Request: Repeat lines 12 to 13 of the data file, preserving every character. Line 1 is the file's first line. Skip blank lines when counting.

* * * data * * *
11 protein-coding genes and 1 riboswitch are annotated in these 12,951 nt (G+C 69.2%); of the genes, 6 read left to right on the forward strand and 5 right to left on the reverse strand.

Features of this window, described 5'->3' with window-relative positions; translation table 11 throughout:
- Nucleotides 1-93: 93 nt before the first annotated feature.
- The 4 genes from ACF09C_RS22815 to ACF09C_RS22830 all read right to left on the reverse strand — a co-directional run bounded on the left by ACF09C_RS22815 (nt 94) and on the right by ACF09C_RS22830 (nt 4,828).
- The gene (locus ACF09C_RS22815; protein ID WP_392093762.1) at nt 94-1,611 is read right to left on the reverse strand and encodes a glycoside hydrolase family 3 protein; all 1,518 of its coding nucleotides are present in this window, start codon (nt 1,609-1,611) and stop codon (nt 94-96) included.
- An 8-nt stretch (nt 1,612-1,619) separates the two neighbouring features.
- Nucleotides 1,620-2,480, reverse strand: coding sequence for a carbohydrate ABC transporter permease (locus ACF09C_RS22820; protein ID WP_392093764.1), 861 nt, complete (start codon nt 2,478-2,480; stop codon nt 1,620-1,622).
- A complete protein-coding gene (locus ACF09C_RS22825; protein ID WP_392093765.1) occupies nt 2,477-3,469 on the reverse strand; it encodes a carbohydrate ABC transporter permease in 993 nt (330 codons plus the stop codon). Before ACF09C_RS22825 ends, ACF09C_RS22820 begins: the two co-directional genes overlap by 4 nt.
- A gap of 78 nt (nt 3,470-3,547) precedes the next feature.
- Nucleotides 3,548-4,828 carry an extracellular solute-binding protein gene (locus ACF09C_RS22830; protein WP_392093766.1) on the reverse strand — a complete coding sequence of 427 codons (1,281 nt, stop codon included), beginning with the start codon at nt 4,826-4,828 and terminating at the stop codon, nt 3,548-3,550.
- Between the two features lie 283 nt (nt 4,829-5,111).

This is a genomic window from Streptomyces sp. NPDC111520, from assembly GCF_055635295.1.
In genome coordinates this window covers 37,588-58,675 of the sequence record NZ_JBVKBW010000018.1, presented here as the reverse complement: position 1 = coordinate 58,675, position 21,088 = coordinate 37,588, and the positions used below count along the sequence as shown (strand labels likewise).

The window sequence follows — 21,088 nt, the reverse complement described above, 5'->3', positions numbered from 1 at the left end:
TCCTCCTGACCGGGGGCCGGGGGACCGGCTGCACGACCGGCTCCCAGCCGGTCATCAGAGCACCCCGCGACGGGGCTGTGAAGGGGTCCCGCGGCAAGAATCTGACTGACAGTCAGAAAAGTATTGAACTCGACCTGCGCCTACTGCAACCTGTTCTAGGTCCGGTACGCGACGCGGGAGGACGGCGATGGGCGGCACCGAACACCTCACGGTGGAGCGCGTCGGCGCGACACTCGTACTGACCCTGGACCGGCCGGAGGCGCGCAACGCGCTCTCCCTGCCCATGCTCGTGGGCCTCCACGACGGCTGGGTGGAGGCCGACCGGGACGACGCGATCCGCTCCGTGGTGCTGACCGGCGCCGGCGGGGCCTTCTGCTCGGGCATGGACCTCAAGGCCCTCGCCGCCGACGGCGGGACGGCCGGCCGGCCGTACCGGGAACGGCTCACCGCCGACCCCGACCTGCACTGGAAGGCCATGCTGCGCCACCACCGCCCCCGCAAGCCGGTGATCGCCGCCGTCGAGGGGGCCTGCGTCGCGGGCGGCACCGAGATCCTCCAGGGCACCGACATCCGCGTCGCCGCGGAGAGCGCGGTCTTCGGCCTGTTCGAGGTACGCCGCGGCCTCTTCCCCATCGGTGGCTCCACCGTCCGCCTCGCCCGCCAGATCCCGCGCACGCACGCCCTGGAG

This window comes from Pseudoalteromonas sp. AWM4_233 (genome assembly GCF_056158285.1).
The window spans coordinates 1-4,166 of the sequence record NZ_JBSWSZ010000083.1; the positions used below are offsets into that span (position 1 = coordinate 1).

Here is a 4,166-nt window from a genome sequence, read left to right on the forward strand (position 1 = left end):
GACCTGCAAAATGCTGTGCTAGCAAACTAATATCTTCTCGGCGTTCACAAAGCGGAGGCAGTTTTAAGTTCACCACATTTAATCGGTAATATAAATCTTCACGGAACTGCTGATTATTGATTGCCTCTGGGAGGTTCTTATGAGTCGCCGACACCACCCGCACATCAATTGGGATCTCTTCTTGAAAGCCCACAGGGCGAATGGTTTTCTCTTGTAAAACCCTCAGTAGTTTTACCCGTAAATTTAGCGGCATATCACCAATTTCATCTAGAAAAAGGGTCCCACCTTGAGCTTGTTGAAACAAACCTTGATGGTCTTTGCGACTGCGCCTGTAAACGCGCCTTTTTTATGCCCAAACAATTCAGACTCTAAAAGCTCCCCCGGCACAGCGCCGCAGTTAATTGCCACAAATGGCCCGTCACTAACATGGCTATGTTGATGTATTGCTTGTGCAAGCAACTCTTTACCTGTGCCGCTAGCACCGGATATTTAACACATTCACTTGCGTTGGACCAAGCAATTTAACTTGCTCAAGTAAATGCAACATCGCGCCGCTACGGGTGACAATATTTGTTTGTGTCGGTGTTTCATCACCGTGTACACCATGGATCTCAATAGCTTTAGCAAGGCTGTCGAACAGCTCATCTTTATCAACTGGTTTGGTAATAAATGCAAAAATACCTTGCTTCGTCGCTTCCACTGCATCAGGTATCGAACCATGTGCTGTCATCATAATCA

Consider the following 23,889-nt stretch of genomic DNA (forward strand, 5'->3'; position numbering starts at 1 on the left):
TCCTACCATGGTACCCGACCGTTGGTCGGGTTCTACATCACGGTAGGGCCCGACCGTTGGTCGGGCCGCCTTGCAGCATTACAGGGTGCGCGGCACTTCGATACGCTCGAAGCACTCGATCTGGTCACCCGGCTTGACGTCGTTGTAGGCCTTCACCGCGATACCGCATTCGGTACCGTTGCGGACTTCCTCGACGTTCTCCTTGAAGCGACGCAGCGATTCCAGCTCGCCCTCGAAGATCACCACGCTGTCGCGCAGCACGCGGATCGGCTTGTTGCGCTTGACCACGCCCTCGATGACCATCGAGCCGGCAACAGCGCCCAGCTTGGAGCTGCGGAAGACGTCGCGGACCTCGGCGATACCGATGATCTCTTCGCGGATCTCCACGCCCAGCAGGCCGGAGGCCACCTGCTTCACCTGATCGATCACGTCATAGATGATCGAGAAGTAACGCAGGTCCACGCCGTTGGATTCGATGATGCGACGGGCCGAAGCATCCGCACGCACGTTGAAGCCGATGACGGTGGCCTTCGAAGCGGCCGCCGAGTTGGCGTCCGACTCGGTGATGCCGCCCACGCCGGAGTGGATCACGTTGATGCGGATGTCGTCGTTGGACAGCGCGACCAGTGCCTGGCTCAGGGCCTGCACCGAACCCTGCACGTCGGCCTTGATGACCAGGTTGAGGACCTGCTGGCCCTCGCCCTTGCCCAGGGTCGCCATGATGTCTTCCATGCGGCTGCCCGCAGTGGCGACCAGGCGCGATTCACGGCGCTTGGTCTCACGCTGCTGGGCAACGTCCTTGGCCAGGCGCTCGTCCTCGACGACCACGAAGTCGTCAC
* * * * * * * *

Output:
This is a genomic window from Streptomyces sp. NPDC111520, from assembly GCF_055635295.1.
In genome coordinates this window covers 37,588-58,675 of the sequence record NZ_JBVKBW010000018.1, presented here as the reverse complement: position 1 = coordinate 58,675, position 21,088 = coordinate 37,588, and the positions used below count along the sequence as shown (strand labels likewise).